The 23rd of April is World Book Day. And without glasses, many of us would never have been able to enjoy many hours spent poring over a good novel. Whether reading as a kid way past your bedtime in the dim light of the moon or as an adult fixed on the screen of your e-reader, our eyes are put through a lot for the sake of literature. That’s why today, we’re celebrating another story – of the great invention of glasses…
Can you see anything?
In the Middle Ages, this question was probably asked quite often. Until the Arab scholar Ibn al-Heitam (also known as Alhazen) made the ground-breaking discovery in the 10th century that you could see things magnified with the help of a hemispherical lens made of rock crystal. However, it was to take several more centuries before the scientist’s findings were actually applied. It was not until the end of the 13th century, when Ibn al-Heitam’s work “Treasure of Optics” was translated into Latin, that Italian monks developed a so-called reading stone made of the rock crystal beryl – from which, incidentally, the German name for glasses “Brille” is also derived.
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Lenses on a Stick
So, at first, people had to fiddle around laboriously with reading stones. But soon after, the first lenses were inserted into wooden frames by the famous Cristalleri from Murano – the glass-making Mecca near Venice at the time. Glasses were born, even if only as a reading aid for the farsighted (presbyopic). Either way, glasses at that time were only something for the well-to-do – especially since the majority of the population at that time could not read at all anyway.
In the following centuries, the invention was further developed, the lenses were fitted into metal frames, which were either held on a stem as a lorgnon, placed on the bridge of the nose as a pince-nez or clamped in front of one eye as a monocle. Glasses with arms were actually only invented in the 18th century. And short-sighted people also had to wait a long time for relief as concave lenses were not developed until the 16th century.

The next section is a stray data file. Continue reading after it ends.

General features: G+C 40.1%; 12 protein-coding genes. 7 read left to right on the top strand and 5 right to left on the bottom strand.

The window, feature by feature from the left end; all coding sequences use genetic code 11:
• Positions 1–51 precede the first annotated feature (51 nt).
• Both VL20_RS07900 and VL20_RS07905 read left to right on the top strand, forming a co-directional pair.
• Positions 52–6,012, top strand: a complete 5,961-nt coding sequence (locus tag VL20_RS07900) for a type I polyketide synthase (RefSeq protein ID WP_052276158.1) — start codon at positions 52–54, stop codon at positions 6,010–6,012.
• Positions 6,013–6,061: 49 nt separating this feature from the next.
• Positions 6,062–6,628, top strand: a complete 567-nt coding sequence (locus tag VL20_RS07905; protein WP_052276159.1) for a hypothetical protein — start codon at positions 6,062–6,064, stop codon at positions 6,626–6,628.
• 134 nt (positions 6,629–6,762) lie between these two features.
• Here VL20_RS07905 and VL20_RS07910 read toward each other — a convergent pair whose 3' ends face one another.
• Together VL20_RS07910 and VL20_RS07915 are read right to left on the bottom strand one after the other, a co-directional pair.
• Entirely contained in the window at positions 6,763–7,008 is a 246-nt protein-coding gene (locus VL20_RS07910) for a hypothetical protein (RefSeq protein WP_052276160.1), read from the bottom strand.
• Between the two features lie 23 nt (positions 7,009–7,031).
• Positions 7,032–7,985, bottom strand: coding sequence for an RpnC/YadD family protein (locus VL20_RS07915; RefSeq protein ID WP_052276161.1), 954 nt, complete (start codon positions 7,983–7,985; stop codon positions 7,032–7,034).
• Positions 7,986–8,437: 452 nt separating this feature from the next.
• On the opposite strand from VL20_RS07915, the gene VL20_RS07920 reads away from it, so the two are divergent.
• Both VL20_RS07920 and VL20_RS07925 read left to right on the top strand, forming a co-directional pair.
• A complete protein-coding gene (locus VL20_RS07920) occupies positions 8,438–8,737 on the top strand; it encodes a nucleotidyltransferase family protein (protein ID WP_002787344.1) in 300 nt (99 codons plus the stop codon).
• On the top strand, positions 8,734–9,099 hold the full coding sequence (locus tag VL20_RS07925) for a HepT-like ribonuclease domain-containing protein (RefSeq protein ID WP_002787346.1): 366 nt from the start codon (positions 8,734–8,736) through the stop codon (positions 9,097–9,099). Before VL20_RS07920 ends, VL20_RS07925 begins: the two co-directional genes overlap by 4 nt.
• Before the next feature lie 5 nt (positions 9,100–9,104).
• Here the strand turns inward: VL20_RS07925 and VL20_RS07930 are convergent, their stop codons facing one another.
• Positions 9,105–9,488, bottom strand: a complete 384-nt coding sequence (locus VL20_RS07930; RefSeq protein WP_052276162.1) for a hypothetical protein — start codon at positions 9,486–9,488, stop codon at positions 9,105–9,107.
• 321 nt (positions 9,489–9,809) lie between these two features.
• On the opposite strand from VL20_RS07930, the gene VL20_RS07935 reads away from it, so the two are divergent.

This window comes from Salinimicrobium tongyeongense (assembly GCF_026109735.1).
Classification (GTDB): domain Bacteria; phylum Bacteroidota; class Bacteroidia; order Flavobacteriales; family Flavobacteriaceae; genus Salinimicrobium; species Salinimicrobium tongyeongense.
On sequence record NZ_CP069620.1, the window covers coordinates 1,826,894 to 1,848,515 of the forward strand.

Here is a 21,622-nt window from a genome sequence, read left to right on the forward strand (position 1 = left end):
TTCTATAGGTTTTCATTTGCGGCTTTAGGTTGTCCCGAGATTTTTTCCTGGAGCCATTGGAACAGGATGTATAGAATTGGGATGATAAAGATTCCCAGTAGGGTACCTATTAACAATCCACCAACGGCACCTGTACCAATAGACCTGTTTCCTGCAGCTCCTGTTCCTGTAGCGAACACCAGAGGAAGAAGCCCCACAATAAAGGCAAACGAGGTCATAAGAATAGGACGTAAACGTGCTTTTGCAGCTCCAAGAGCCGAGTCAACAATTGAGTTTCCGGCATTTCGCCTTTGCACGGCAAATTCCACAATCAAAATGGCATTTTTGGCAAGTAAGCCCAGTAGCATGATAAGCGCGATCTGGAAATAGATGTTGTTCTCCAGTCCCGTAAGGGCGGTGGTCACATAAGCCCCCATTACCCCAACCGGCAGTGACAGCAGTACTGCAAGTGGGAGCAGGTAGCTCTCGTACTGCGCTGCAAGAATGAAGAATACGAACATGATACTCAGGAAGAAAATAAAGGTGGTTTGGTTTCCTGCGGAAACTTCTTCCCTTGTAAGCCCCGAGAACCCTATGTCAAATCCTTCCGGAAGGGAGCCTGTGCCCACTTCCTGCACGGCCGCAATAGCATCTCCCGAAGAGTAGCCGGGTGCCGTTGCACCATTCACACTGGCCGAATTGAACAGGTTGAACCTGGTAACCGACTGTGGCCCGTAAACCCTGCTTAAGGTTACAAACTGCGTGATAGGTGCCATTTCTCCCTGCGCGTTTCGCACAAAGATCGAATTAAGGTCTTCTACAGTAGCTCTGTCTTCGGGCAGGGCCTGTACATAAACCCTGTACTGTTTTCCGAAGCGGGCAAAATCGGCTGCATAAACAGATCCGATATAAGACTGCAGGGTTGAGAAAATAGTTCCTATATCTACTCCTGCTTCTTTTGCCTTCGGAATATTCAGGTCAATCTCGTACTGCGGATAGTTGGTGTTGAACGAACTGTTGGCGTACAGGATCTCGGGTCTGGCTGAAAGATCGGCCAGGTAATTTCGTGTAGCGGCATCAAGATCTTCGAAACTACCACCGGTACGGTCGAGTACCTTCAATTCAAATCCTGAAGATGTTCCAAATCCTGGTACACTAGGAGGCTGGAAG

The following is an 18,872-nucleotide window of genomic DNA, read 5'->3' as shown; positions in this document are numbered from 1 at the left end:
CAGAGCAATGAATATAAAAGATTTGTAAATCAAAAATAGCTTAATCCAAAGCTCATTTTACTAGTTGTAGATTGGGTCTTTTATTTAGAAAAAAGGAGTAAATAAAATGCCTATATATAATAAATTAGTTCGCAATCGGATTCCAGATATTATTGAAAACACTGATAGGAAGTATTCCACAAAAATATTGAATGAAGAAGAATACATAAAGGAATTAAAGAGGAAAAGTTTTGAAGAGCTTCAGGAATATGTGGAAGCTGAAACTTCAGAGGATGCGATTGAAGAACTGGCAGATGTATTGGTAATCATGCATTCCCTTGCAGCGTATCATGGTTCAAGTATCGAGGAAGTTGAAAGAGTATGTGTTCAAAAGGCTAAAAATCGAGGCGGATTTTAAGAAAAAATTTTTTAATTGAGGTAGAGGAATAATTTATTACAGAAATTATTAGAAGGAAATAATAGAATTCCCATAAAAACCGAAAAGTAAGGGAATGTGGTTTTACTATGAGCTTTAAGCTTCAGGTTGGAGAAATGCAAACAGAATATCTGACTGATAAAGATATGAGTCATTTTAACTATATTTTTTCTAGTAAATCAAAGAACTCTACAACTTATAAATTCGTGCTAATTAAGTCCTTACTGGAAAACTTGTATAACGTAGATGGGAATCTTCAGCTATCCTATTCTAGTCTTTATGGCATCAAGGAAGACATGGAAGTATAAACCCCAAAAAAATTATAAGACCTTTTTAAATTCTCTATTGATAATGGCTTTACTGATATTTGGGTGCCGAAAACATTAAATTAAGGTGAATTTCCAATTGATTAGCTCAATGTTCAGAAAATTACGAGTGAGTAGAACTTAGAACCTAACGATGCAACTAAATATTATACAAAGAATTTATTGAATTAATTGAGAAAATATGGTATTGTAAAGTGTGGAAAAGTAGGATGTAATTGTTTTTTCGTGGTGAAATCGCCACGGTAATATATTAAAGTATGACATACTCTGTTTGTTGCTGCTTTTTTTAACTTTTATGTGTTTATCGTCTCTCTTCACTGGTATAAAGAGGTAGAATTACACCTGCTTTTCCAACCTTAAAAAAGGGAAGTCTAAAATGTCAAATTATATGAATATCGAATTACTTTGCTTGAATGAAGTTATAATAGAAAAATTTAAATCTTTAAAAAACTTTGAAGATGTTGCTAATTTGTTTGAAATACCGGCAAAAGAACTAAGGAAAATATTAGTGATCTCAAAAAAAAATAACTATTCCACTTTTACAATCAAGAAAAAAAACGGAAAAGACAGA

The Breakthrough of Spectacles
As late as the 19th century, people were still considered weak if they needed to wear glasses. But during the First World War, when those with visual impairment were also to be conscripted, they were prescribed glasses without further ado. It was after the Second World War in 1948 that 33 frame styles were designed as part of free health care for the National Health Service (NHS) in the UK. It would be another 35 years before a new design (the 924 ladies frame) was offered in 1983.
Nowadays, it’s hard to imagine your neighbour, best friend, doctor and village butcher all wearing the same pair of glasses on their nose. Instead, we are spoilt for choice between thousands of frames made of the most diverse materials. The technical progress in lens quality is also remarkable. There are varifocals, glasses with blue light filters, glasses for driving, for sports, with UV protection and in almost every shade of the rainbow.
A Real Winning Team
But the most important thing is that glasses are no longer just an aid for people with weak eyes. They are much, much more. They’re the cherry on top of the style sundae, the freshly ground pepper on the steaming plate of pasta – oh, now we’re hungry. Style hunger, to be precise! If you’re a glasses-lover yourself, why not take a look at the menu of our own brand VOOY. Here, the wonderful principle of Buy 1, Get 2 applies – i.e. main course plus dessert at no extra cost. A pair of glasses for the office, one for the park, a sporty pair, a sleek pair, a pair for the workplace and a pair of sunglasses – the possibilities are endless, no matter what type of person you want to be on any given day, what the weather is like, what outfit you’re wearing or what your mood is. We think this is definitely something to celebrate. And Ibn al-Heitam would also jump and dance because his invention brings clear vision and the joy of reading to so many people.